Purple Cabbage Salad with Currants, Carrots, and Almonds

Purple Cabbage Salad with Carrots, Almonds and Currents

I’m sure cooked cabbage has its merits, but this is how I like it best, raw and shredded. We don’t buy cabbage often, so when Stewart came home from the store with a small head of the purple variety, I wasn’t quite sure what to do with it. I’m happy with this salad since it’s pretty, easy and tasty, my favorite combination of adjectives when it comes to food.

The dressing is quite peppy – you really only need just enough to coat everything, which is nice because it won’t cover up the beautiful colors of this salad. If you have a food processor with a shredding and slicing disc, this really couldn’t be easier to make. Without it it’s pretty east too, so don’t worry. A sharp knife and hand held grater will suffice.

Purple Cabbage Salad with Currants, Carrots, and Almonds
Makes 4-6 Servings

1 Small Head Purple Cabbage, about the size of a softball
4 Carrots, shredded
Sliced or Slivered Almonds
Dried Currants* or Raisins

Dressing (Makes enough for two large-ish servings)
1 Tbs Balsamic Vinegar
2 Tbs Seasoned Rice Vinegar
1 Tbs Water
1/4 tsp Salt
1/4 tsp Sugar
1 tsp Maple Syrup
2 Tbs Canola Oil

Trim off a small amount of the bottom of the cabbage, where the stem was. Quarter the cabbage, and cut out the thick white cores on each piece. Process through the slicing disc of your food processor, or slice thinly to make strips. Shred carrots by hand or via processor. Toss cabbage and carrots together in a large bowl. This makes a lot, I put half of it in a 1 gallon ziplock bag for the next day since there was only two of us eating it.

Add currants and almonds in whatever amounts please you. I did about 2 handfuls of almonds and 1 handful or so of currants after I cut the carrot/cabbage mixture down by half.

Whisk all the dressing ingredients together save for the oil. Slowly drizzle the oil in while whisking to emulsify. I’ve found that balsamic vinegars vary drastically in flavor. Some are tart and thin, some are sweet and thick, so adjust the dressing as needed to suit the vinegar you have.

*Dried currants in the U.S. are usually not currants. You’re most likely going to find something called “Zante Currants”, which is just a variety of small seedless grape made into raisins. The currants I bought at Whole Foods were indeed labeled “zante”, but sometimes you won’t find this distinction at all, leaving you to guess if you’re purchasing real, tart currants, or sweet miniature raisins. This recipe really calles for miniature raisins, so the regular-sized ones would be a good substitute. If you make this with real currants, let me know how it tastes (and where you found them!).


  1. f.lynd

    This is possibly the best salad I’ve ever eaten. It’s now my summertime staple for potlucks and picnics – easy, fast, cheap! – and, although the flavors meld differently as it sits in the refrigerator from day-to-day, there’s never a time when it tastes bad, or even — “Hmm – this was yummier yesterday”.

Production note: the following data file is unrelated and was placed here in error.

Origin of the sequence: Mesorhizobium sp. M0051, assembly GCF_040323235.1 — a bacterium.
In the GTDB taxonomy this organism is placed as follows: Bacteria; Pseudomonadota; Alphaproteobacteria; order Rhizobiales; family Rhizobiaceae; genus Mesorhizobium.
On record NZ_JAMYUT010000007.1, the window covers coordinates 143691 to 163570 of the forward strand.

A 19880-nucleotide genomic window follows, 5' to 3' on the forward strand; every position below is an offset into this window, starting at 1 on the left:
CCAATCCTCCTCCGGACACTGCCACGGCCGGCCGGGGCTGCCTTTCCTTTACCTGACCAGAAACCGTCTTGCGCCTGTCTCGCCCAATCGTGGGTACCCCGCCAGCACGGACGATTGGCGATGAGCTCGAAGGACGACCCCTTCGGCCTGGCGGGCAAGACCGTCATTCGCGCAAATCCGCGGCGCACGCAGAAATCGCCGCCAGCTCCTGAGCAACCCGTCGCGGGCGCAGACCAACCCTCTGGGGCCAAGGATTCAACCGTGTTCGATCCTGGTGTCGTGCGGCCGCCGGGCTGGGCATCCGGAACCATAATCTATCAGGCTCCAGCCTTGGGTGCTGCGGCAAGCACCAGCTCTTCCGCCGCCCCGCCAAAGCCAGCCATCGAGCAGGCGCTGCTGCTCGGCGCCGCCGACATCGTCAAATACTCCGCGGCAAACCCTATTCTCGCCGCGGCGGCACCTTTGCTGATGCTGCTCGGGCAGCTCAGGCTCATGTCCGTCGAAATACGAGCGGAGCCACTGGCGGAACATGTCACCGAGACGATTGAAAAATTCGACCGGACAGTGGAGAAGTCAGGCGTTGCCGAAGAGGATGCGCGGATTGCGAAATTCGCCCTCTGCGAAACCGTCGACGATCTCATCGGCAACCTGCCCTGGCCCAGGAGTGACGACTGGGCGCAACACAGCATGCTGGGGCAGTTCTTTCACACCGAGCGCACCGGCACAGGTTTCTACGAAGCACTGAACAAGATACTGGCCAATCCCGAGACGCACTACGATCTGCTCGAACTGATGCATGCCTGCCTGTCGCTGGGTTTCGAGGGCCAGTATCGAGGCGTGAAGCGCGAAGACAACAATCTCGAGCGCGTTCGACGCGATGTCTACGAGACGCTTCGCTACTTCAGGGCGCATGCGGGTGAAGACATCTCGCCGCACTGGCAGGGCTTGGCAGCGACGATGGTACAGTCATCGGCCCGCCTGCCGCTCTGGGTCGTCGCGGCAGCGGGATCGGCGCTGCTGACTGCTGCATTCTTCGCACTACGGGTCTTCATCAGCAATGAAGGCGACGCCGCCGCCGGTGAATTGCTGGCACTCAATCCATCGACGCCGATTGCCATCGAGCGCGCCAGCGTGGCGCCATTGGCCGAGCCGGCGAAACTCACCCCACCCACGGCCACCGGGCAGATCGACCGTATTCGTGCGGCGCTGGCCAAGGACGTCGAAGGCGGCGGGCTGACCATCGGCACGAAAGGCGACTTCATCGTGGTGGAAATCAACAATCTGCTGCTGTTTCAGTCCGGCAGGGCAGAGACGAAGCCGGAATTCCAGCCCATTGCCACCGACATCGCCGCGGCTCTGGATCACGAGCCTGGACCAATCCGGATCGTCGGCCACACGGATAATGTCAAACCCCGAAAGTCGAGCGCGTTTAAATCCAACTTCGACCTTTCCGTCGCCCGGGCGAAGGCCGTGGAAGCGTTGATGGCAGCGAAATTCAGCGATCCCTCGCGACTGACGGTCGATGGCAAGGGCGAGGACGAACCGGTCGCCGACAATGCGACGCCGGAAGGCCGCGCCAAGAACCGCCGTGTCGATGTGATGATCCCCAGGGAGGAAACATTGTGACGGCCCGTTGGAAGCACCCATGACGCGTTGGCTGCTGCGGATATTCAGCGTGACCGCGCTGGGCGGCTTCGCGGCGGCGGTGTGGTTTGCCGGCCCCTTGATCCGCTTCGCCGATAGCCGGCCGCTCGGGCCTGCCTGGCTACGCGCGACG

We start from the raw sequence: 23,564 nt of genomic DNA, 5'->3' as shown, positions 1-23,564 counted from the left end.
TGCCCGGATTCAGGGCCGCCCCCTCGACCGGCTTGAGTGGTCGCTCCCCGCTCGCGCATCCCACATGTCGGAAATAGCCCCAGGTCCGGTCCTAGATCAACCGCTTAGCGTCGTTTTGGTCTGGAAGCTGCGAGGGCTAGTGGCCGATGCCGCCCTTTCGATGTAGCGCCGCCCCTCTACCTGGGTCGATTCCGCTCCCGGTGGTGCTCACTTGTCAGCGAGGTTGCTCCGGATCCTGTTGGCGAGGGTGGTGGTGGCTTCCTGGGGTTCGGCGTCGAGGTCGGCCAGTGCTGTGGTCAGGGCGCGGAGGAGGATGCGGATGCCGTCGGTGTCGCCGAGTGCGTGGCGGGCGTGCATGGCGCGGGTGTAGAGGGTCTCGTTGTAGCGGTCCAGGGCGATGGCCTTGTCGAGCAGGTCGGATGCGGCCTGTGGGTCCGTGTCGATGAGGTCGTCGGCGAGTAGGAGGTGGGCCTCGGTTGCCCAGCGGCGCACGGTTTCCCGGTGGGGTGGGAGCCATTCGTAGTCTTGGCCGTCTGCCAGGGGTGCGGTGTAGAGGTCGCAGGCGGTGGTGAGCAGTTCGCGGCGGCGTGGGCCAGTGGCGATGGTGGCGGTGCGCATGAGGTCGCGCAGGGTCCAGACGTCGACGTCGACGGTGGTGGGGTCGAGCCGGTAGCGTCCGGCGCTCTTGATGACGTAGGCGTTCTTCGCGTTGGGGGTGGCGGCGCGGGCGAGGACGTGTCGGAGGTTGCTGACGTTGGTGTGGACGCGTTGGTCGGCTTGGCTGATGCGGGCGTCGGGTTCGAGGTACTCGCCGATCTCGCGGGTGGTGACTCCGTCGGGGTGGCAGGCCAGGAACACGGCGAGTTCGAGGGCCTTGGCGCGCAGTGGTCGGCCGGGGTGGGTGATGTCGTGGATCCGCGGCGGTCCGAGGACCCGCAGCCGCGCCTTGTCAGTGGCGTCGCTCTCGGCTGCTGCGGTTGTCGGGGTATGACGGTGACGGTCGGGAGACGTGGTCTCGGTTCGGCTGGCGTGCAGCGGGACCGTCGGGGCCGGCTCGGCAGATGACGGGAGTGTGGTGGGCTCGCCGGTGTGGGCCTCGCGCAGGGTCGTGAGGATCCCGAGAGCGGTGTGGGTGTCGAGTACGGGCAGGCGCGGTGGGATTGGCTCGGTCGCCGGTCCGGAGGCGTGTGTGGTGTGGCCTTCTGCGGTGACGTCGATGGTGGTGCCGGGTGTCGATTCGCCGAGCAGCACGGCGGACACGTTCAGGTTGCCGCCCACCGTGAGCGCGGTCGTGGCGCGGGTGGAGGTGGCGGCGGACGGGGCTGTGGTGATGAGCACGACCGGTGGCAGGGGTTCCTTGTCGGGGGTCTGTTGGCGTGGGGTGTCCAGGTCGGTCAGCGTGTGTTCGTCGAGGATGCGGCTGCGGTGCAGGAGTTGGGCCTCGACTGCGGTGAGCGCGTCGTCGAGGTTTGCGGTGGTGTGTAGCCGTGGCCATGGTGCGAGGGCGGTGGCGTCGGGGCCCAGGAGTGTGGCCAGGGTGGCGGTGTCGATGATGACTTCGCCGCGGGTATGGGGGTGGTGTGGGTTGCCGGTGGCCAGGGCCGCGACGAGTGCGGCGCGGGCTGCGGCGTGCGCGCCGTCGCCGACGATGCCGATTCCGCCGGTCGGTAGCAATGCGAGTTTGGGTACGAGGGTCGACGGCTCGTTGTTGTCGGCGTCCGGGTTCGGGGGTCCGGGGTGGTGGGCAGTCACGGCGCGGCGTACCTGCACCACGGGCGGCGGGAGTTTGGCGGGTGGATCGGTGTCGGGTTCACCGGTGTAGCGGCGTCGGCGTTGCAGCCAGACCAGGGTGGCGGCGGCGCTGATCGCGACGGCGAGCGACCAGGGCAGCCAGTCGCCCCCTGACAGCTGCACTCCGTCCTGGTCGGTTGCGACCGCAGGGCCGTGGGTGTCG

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  3. Andrea Dude

    This was delicious! I’ve passed it on to my friends and they’ve loved it too. I used craisins and olive oil (EVOO) in place. My husband doesn’t like vinegar and he ate it! Thanks!

  4. Alix

    Does anyone have any suggestions of what I could replace the almonds with? I’m deathly allergic to tree nuts, but I’d want to keep the protein that would be included by using them.

    Or at least to keep the texture and add some flavor.

  5. Filipa

    I’ve only tried redcurrants and i can tell you they taste nothing like raisins, they are super bitter and for many people unedible because of it.
    Honestly in my country, Portugal, they mostly sell to make alcoholic drinks and that’s it.

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  7. Elaine


    I was thinking of replacing the almonds with croutons, or maybe some kind of nut-free granola? Jicama would be very nice but not as much protein.

  8. Angelsea

    This was *sooo* delicious, the vinaigrette especially! I replaced the currents with dried cranberries and added some thinly shaved Gala apple – yum! :D

  9. TLK

    Alix: I’ve seen another purple cabbage salad recipe that used toasted sesame seeds, so maybe that would make a good substitute for those with nut allergies.

    I’m going to try this recipe with dried cranberries instead of currants (just because I have them). I understood “currants” to be dried red or black currants, which grow in clusters on shrubs. Fresh red currants tend to be more sour than the black ones. Black currants are the flavour known as “cassis” in Europe. I’ve never heard of zante currants, but if the package only lists “currants” as the ingredients, who knows?

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